Continued from 1-1 (Chapter 1)
That was the last he had seen of Golz with his strange white face that never tanned, his hawk eyes, the big nose and thin lips and the shaven head crossed with wrinkles and with scars. Tomorrow night they would be outside the Escorial in the dark along the road; the long lines of trucks loading the infantry in the darkness; the men, heavy loaded, climbing up into the trucks; the machine-gun sections lifting their guns into the trucks; the tanks being run up on the skids onto the long-bodied tank trucks; pulling the Division out to move them in the night for the attack on the pass. He would not think about that. That was not his business. That was Golz’s business. He had only one thing to do and that was what he should think about and he must think it out clearly and take everything as it came along, and not worry. To worry was as bad as to be afraid. It simply made things more difficult.
He sat now by the stream watching the clear water flowing between the rocks and, across the stream, he noticed there was a thick bed of watercress. He crossed the stream, picked a double handful, washed the muddy roots clean in the current and then sat down again beside his pack and ate the clean, cool green leaves and the crisp, peppery-tasting stalks. He knelt by the stream and, pushing his automatic pistol around on his belt to the small of his back so that it would not be wet, he lowered himself with a hand on each of two boulders and drank from the stream. The water was achingly cold.
Pushing himself up on his hands he turned his head and saw the old man coming down the ledge. With him was another man, also in a black peasant’s smock and the dark gray trousers that were almost a uniform in that province, wearing rope-soled shoes and with a carbine slung over his back. This man was bareheaded. The two of them came scrambling down the rock like goats.
They came up to him and Robert Jordan got to his feet.
“Salud, Camarada,” he said to the man with the carbine and smiled.
“Salud,” the other said, grudgingly. Robert Jordan looked at the man’s heavy, beardstubbled face. It was almost round and his head was round and set close on his shoulders. His eyes were small and set too wide apart and his ears were small and set close to his head. He was a heavy man about five feet ten inches tall and his hands and feet were large. His nose had been broken and his mouth was cut at one corner and the line of the scar across the upper lip and lower jaw showed through the growth of beard over his face.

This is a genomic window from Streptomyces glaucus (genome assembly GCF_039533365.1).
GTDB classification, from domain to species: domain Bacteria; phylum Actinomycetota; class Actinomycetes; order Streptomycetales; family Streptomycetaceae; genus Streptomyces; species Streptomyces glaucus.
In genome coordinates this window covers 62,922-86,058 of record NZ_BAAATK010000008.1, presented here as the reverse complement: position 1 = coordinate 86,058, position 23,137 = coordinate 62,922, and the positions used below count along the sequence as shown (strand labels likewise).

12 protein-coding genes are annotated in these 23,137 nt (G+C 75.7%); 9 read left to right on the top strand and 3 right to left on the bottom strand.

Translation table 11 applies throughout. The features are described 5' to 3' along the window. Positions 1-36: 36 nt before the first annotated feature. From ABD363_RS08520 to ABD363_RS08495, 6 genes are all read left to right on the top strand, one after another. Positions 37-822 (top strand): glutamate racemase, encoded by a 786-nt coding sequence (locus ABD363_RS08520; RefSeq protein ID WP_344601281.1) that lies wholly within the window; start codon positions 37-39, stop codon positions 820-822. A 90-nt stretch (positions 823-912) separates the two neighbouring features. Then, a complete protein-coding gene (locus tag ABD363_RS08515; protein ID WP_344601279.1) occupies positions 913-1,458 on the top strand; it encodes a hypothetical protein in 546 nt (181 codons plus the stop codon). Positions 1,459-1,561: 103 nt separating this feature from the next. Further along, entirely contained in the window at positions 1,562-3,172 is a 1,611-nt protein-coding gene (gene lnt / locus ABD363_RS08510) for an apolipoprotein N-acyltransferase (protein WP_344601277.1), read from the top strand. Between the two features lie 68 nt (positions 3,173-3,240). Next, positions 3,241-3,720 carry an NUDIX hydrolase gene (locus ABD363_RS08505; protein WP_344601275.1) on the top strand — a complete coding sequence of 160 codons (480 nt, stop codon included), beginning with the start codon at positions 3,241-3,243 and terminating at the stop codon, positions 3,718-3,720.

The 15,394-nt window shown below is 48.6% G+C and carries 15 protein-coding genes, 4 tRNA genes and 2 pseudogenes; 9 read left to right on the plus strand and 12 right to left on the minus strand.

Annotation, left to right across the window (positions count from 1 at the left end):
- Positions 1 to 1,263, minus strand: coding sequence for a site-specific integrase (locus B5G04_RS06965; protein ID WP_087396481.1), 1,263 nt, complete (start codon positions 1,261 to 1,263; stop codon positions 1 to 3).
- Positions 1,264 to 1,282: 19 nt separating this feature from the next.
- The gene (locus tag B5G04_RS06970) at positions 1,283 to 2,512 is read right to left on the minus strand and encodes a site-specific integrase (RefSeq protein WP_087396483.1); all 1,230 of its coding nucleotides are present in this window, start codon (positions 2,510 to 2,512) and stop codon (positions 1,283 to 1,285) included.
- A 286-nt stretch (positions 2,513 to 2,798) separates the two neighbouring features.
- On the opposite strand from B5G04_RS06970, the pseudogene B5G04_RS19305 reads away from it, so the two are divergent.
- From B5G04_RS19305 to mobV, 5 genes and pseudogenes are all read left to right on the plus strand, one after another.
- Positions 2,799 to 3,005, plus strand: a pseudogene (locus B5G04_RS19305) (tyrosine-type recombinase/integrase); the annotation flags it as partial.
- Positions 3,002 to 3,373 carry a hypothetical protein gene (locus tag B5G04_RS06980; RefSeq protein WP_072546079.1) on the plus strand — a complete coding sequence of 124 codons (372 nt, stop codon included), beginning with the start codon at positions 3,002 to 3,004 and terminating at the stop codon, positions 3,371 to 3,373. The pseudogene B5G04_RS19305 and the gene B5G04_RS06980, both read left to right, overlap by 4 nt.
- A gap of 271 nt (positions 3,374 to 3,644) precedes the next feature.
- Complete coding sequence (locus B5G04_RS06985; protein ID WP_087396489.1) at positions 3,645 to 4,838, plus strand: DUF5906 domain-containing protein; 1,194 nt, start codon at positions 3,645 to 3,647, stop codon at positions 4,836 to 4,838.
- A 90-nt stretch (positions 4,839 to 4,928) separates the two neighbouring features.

The old man nodded his head at this man and smiled.
“He is the boss here,” he grinned, then flexed his arms as though to make the muscles stand out and looked at the man with the carbine in a half-mocking admiration. “A very strong man.”
“I can see it,” Robert Jordan said and smiled again. He did not like the look of this man and inside himself he was not smiling at all.
“What have you to justify your identity?” asked the man with the carbine.
Robert Jordan unpinned a safety pin that ran through his pocket flap and took a folded paper out of the left breast pocket of his flannel shirt and handed it to the man, who opened it, looked at it doubtfully and turned it in his hands.
So he cannot read, Robert Jordan noted.
“Look at the seal,” he said.
The old man pointed to the seal and the man with the carbine studied it, turning it in his fingers.
“What seal is that?”
“Have you never seen it?”
“There are two,” said Robert Jordan. “One is S. I. M., the service of the military intelligence. The other is the General Staff.”
“Yes, I have seen that seal before. But here no one commands but me,” the other said sullenly. “What have you in the packs?”
“Dynamite,” the old man said proudly. “Last night we crossed the lines in the dark and all day we have carried this dynamite over the mountain.”